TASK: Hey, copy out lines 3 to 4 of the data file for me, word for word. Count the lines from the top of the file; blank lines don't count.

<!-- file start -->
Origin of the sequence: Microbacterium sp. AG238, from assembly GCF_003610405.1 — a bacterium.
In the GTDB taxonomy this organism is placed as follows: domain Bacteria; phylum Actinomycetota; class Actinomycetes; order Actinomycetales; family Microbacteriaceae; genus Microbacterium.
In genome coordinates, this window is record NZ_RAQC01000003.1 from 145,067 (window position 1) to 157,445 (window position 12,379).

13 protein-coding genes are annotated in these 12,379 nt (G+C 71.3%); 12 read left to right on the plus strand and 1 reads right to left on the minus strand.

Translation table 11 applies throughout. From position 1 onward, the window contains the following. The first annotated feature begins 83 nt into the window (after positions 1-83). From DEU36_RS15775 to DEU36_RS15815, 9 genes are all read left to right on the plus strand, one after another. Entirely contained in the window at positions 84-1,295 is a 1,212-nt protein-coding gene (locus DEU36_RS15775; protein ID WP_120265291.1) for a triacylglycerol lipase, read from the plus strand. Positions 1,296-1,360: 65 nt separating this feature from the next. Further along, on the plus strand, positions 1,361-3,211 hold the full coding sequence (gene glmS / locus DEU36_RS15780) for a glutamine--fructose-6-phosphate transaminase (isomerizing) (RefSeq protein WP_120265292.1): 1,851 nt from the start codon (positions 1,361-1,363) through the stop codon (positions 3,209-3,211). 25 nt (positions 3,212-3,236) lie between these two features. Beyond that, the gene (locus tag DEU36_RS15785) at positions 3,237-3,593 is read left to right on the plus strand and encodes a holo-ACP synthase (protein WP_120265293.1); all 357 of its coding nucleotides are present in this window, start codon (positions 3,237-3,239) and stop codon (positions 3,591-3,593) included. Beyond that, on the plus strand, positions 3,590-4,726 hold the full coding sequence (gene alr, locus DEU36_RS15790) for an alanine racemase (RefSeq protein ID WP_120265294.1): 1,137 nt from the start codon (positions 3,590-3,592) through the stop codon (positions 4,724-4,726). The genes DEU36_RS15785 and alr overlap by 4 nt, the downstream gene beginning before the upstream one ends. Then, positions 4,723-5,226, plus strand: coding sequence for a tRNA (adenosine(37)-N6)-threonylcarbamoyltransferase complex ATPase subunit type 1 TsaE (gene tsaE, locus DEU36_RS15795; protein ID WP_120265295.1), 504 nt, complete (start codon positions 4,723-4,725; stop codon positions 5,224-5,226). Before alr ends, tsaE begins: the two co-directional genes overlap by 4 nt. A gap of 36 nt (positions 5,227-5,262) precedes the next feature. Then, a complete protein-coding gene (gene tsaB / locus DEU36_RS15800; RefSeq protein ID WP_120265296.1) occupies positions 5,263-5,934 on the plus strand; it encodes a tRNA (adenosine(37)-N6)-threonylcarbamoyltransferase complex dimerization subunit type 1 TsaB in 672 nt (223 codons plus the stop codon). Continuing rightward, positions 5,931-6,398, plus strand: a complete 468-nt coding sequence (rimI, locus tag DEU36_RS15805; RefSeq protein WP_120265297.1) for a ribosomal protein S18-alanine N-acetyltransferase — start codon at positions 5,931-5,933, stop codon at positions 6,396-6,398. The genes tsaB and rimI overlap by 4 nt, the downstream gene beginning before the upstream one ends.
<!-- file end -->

In genome coordinates, this window is record NZ_RAQC01000003.1 from 145,067 (window position 1) to 157,445 (window position 12,379).

13 protein-coding genes are annotated in these 12,379 nt (G+C 71.3%); 12 read left to right on the plus strand and 1 reads right to left on the minus strand.